Pampered animals at McLaren Circus ‘do not lie’

2018-06-08 16:05
David McLaren of McLaren’s Circus pets his camel on Thursday afternoon a few hours before the start of their first show.

David McLaren of McLaren’s Circus pets his camel on Thursday afternoon a few hours before the start of their first show.

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With animal rights groups threatening to protest outside McLaren’s Circus, owner David McLaren on Thursday said his animals are “pampered” and that if animal neglect was reported at any zoo or circus, he “would be the first to shut it down”.

McLaren’s Circus is being set up on the sports field of Voortrekker High School. He proudly showed off his lions, tigers, camel, ponies and two alligators.

The circus has come under fire from animal activists for its use of animals, especially wild animals, in their performances “for human entertainment”.

Wildlands Conservation Trust’s Andrew Venter said wild animals need to be seen and engaged with in their natural environments.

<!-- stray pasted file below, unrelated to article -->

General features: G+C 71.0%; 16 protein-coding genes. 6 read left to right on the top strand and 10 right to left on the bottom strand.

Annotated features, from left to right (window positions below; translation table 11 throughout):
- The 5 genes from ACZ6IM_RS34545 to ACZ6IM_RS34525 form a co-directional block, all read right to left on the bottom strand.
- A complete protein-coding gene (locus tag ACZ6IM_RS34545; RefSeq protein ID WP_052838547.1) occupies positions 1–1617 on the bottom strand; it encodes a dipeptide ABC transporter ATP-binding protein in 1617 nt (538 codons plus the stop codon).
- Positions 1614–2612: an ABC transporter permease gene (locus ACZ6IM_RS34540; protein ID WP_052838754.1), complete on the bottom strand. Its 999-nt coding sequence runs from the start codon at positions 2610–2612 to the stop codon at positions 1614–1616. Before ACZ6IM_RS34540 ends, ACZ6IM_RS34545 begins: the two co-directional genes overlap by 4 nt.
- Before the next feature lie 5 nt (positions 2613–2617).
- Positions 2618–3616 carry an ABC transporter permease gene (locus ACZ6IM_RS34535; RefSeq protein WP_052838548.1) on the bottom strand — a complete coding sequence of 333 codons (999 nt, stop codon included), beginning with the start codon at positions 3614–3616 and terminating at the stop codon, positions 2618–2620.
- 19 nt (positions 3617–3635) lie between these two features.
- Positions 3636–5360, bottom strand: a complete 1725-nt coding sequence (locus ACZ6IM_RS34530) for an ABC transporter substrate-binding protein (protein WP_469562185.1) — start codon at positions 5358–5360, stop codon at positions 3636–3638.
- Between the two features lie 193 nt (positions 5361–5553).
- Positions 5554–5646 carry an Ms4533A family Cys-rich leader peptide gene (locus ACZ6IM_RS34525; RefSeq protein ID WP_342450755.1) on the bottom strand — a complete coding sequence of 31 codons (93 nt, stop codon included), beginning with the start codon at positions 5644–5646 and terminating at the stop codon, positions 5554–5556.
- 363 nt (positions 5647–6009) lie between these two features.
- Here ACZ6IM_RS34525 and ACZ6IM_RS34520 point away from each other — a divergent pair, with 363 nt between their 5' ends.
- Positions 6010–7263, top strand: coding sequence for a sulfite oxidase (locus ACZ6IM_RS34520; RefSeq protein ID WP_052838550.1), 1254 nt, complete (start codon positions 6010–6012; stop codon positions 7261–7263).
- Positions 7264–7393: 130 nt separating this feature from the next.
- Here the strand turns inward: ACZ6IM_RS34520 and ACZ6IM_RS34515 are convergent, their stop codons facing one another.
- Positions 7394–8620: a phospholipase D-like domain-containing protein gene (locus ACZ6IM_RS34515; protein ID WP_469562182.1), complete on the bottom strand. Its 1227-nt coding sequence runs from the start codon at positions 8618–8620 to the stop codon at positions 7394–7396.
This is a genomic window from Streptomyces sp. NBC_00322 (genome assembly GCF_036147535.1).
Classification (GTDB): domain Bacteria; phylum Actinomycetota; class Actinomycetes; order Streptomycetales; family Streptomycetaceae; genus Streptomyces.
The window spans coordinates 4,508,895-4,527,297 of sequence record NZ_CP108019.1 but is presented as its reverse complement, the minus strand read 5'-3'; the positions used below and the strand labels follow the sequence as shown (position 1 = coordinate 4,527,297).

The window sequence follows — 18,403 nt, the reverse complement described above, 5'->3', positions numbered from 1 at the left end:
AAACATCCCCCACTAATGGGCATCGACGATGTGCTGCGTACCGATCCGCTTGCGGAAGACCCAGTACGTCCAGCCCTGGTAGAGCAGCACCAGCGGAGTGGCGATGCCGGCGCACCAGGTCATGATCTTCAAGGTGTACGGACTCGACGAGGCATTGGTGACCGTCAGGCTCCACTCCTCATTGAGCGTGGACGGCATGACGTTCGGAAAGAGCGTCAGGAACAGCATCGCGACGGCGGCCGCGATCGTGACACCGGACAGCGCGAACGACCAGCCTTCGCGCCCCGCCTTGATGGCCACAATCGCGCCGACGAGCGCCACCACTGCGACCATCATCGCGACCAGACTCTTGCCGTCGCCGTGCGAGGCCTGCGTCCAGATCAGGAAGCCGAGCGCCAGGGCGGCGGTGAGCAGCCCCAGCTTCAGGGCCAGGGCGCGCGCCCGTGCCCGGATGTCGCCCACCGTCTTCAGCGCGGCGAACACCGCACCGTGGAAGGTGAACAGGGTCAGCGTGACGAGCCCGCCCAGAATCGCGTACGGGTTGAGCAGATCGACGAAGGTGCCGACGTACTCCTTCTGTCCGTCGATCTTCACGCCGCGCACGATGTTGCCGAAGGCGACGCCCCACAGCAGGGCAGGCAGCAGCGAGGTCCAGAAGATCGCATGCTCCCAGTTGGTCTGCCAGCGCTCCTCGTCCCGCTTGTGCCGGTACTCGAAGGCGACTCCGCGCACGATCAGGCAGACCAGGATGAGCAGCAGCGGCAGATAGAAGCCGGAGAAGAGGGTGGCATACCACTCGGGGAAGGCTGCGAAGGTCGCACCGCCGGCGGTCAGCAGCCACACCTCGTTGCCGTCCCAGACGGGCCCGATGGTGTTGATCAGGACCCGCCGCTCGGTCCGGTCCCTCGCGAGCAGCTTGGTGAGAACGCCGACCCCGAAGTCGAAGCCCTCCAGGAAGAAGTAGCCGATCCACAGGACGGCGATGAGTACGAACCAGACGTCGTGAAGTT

“Current normal practise in circuses across the world is to focus on human performances that demonstrate significant skill and ability,” said Venter. “Lions and tigers require intensive abuse-based training to get them to the point where they fear humans — chains, whips and sharpened tools are used all the time in this regard. This is a totally unnatural situation, which is also inhumane and unethical.”

McLaren agreed that whipping animals was abuse and said he did not use those methods to train his animals. “You can see they love me. If I were cruel to them they would cower away from me,” said McLaren, while scratching the head of a white tiger from its enclosure.

“They have freedom to walk in and out of their travel enclosures into the grass enclosure.

Quintin Louw sits with two white lions on Thursday afternoon.

He said his animals “do not lie” and show their true feelings. He added he does not push them during training if they are not okay.

“All the lions and tigers I have, I have had since they were babies.

“My oldest cat is 11 while the two youngest are two years old.”

He said he was busy building a retirement haven for his large cats on his farm in Meyerton, Gauteng. “We keep the animals in transit for two hours or less and as soon as we stop we set up the enclosures for the animals.

“We want to keep the traditional circus alive. We love our animals and if there is something wrong, we will address it.”

Venter said the worry lay with the animals’ mental states. “No rational individual can argue that they are happy, not stressed and not depressed.” He said a circus environment did not replicate their natural environment as their movements are always limited.

Shelia Musenguri poses with her snake just before the McLaren’s Circus opening on Thursday.

Read more on:    pietermaritzburg

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